That appellee, who was a farmer with no business experience, had been acquainted with Childress for many years, and had great confidence in his judgment; that on August 8, 1923, appellee had on deposit in the bank, subject to check, more than $6,000; that the Grain Company was then, and for a long time had been, indebted to the bank more than $10,000, which appellants were desirous of having reduced; that Childress, knowing the state of appellee's account with the bank, and for the purpose of using appellee's money for that purpose and to induce appellee to loan through the bank the said $6,000, falsely represented to appellee that the Grain Company was solvent and able to pay all of its debts, and that a loan to it would be safe; that appellants fraudulently concealed from appellee the fact that the Grain Company was largely indebted to the bank, and if appellee made the loan the money would be used to reduce the debt of the Grain Company to the bank; that in order to induce appellee to make such loan Childress represented that the bank stood behind it and guaranteed all loans of its depositors made through the bank and that the bank and Childress would guarantee appellee from loss, but that Childress fraudulently failed to execute a written guaranty; that the Grain Company and the members of the partnership were and for a long time had been insolvent; that appellee not knowing of such insolvency, but believing them to be solvent and relying upon such representations of Childress, consented that Childress should have $6,000 of said deposit to make a loan to the Grain Company; that pursuant to such consent Childress debited appellee's account $6,000, took that sum and credited the same to the indebtedness of the Grain Company to the bank, taking a note purporting to be payable to appellee and which note was retained by appellants and was never in the possession of appellee; and that appellants had after demand refused to honor a check drawn by appellee for said money and had refused to pay the same to appellee. The third and fourth paragraphs are very similar to the second, about the only difference being that they more fully allege facts relating to the insolvency of the Grain Company, its indebtedness to the bank, and the purpose appellants had in inducing appellee to allow it to use his money, and his reliance upon the honesty of Childress in inducing him to consent to the bank using his money.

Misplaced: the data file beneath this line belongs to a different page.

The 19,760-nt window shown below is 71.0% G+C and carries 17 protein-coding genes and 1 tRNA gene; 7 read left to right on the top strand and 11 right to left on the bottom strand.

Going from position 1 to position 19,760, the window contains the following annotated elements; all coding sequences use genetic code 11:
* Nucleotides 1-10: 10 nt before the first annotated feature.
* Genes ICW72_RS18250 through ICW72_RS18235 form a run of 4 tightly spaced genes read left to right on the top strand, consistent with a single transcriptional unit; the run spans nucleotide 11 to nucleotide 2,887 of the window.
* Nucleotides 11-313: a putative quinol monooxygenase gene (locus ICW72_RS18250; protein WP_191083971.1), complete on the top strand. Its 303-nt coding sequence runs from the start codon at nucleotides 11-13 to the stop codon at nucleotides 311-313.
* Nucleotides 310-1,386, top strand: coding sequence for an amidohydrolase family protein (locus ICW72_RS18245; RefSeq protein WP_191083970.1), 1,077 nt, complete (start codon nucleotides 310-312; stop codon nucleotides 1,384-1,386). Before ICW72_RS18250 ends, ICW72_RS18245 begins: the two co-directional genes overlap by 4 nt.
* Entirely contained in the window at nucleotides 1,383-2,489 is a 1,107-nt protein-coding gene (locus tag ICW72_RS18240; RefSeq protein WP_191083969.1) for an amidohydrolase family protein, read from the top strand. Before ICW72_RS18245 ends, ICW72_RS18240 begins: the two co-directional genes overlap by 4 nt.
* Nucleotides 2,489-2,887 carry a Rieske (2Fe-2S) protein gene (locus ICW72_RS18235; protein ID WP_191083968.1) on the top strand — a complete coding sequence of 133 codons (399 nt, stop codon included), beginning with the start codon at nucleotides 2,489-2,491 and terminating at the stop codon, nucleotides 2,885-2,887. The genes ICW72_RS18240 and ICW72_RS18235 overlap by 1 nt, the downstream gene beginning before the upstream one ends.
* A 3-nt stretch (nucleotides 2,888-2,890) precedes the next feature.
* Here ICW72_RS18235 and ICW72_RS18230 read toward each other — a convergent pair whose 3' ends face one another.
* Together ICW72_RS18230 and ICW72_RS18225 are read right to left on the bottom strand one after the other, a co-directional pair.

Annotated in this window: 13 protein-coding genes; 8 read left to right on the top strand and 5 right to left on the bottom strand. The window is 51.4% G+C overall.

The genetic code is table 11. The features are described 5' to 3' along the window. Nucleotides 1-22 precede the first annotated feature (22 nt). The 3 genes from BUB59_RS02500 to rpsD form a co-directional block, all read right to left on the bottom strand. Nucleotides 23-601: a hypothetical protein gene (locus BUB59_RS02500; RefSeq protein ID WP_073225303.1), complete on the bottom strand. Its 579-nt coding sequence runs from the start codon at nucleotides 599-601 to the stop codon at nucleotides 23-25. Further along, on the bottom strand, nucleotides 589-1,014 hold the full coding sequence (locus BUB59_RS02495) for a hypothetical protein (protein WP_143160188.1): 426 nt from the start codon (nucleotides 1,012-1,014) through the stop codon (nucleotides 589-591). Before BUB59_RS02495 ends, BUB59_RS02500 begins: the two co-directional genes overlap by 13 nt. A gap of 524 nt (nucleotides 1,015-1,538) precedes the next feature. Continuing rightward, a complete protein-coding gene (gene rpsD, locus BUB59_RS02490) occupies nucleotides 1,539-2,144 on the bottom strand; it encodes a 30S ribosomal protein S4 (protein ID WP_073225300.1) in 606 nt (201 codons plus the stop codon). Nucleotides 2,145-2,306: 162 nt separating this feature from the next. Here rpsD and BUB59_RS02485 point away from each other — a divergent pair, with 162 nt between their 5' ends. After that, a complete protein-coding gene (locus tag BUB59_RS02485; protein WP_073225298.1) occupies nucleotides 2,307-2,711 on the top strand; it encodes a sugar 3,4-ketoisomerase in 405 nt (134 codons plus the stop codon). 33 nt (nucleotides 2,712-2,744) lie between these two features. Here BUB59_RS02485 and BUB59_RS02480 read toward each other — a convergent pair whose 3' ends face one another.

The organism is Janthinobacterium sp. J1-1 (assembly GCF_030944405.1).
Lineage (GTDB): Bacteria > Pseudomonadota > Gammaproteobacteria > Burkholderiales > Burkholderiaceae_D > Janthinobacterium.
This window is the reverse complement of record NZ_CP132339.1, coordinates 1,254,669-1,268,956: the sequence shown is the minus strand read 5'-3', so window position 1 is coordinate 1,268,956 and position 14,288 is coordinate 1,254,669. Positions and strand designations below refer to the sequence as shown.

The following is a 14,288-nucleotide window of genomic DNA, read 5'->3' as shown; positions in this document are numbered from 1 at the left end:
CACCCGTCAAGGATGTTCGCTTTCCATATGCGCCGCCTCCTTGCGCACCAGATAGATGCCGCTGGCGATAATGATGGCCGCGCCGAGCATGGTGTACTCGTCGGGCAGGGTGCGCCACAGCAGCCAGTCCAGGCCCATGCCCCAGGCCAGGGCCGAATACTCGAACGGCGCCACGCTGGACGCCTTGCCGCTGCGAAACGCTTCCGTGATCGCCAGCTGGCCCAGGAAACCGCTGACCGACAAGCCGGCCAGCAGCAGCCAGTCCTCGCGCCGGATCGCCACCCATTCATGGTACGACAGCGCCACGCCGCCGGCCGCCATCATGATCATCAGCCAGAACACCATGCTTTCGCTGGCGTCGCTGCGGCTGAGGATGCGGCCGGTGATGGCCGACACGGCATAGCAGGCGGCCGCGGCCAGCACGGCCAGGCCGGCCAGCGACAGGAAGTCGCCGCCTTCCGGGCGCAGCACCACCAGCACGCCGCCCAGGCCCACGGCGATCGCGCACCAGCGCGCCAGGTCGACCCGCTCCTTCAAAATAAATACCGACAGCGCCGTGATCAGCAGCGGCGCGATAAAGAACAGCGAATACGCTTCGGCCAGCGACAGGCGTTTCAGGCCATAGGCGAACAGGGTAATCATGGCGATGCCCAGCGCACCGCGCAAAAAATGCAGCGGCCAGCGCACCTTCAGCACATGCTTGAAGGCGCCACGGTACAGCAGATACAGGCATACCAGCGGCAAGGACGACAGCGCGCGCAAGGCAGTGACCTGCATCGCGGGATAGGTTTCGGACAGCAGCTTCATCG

Appellants filed an answer of denial, and a second paragraph alleging, in substance, that appellee requested appellants to loan the $6,000 to the Grain Company, and that pursuant to this request they made the loan taking a note payable to appellee; that the note was delivered to appellee, after which the

Grain Company paid the accruing interest thereon to appellee who accepted the same. A trial by jury resulted in a verdict of $3,285.94 in favor of appellee. Two sets of interrogatives, one evidently prepared by appellants and one by appellee, were submitted to and answered by the jury. The facts specially found by the jury, in answer to one set of interrogatories, are, in substance, as follows:

Neither the bank nor Childress, on or prior to August 8, 1923, knew the Grain Company was insolvent, but they both believed it was solvent; that on August 7, 1923, the Grain Company had on deposit with the bank, subject to check, $3,293.60, and on the next day it had on deposit subject to check, more than $5,000. On both of said two days the Grain Company owed the bank a note for $3,000, which was then due, but there were no other matured obligations of the Grain Company to the bank on said days. After the $6,000 note to appellee was signed, one of the members of the Grain Company directed the application of the proceeds of that loan by the bank on the indebtedness of the company to the bank. Prior to the signing of the $6,000 note by the Grain Company, there was no understanding between appellants and the Grain Company as to what should be done with the proceeds of the $6,000 loan. Nothing was said about the application of such proceeds until after the $6,000 note was executed. After the $6,000 note was executed by the Grain Company, Childress returned to the bank and after banking hours canceled as paid the notes of the Grain Company held by the bank, and later in the day delivered them to the Grain Company at its offices, and the Grain Company at that time executed a new note to the bank for $1,200. Appellee prior to August 7, 1923, verbally consented that appellants might loan $6,000 of his money in his checking account to the Grain Company for 6 months, at 7 per cent. interest, and in September, 1923, he learned that such loan had been made for him and that his account had been debited $6,000. In the fall or winter of 1923, he learned the Grain Company had executed a note to him for $6,000, and in March, 1924, he received $245 interest on the $6,000 note of the Grain Company, said $245 being paid by the Grain Company. On and before August 7, 1923, appellee had been a customer of the Grain Company and believed it was solvent. The company prior to that day had been indebted to appellee, and its reputation for solvency at that time was good, of which repute appellee had knowledge. In making the $6,000 loan, appellee relied on the representation made by Childress or some one acting for the bank.